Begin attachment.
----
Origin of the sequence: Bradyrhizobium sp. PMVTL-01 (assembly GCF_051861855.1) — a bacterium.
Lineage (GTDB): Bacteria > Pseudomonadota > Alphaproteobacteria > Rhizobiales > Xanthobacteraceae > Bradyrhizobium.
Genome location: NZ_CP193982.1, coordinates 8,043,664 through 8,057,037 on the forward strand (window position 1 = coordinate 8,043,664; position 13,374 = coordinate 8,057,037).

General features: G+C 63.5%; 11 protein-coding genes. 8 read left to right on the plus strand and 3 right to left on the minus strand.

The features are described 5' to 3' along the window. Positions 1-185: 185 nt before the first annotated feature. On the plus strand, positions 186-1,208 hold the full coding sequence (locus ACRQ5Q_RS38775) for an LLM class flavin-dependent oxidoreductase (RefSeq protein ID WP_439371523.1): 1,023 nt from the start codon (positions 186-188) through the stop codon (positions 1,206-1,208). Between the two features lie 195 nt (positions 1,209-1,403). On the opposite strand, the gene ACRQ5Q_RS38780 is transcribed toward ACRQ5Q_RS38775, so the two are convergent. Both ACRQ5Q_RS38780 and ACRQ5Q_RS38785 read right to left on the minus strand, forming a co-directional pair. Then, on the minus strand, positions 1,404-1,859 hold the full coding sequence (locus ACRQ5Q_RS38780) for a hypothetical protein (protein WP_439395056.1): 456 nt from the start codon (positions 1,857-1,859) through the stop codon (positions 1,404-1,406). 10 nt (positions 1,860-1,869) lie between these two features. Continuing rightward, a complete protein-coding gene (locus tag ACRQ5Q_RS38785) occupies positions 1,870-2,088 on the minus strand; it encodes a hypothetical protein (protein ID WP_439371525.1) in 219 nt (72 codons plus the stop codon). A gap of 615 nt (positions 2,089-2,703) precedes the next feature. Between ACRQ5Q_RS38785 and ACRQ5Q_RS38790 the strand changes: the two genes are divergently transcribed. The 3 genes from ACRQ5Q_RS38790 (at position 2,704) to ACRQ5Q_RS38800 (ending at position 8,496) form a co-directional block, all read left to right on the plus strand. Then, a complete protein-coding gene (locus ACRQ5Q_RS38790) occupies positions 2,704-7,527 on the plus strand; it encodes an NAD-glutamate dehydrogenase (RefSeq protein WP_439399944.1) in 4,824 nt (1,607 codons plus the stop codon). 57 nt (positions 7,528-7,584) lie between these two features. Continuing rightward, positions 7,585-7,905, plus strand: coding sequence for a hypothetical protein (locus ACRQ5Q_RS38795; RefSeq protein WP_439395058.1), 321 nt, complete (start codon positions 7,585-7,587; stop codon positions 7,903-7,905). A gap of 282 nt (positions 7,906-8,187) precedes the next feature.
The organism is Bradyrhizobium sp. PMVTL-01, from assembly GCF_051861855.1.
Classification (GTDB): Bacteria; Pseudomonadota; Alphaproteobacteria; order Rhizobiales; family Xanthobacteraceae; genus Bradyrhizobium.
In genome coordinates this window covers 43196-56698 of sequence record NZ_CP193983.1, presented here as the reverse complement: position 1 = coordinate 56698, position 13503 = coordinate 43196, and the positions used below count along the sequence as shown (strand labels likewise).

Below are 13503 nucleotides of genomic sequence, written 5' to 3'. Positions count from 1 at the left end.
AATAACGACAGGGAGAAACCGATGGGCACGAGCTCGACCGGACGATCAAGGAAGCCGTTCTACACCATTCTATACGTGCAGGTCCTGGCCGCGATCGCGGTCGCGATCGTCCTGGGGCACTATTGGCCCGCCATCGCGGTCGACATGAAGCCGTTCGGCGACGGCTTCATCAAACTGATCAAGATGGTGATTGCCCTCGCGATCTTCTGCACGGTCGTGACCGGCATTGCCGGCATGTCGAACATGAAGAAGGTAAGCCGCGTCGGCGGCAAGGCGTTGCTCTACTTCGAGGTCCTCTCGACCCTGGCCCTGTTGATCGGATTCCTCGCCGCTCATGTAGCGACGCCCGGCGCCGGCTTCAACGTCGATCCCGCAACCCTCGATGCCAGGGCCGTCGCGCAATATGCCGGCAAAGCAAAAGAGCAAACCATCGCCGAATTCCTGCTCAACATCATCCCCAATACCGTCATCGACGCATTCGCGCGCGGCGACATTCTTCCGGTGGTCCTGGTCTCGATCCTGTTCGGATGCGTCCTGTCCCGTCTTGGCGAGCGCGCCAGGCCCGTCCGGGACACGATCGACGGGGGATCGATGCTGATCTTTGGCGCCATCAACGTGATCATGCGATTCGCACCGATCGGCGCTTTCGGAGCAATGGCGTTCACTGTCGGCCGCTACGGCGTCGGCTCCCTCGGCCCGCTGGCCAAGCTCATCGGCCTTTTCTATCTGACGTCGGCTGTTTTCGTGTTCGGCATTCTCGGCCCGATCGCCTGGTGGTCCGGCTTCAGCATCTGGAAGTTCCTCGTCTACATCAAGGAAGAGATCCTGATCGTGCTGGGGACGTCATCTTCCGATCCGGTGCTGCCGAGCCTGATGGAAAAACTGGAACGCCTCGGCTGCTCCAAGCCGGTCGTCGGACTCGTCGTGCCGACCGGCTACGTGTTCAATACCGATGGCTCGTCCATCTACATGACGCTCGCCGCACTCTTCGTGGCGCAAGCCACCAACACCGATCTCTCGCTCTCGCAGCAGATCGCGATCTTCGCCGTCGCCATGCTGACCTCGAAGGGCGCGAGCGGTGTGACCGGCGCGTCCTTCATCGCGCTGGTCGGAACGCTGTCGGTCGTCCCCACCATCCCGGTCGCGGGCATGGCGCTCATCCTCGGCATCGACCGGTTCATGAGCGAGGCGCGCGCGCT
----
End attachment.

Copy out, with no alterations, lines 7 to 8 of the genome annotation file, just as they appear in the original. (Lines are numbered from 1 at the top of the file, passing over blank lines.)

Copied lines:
Classification (GTDB): Bacteria; Pseudomonadota; Alphaproteobacteria; order Rhizobiales; family Xanthobacteraceae; genus Bradyrhizobium.
In genome coordinates this window covers 43196-56698 of sequence record NZ_CP193983.1, presented here as the reverse complement: position 1 = coordinate 56698, position 13503 = coordinate 43196, and the positions used below count along the sequence as shown (strand labels likewise).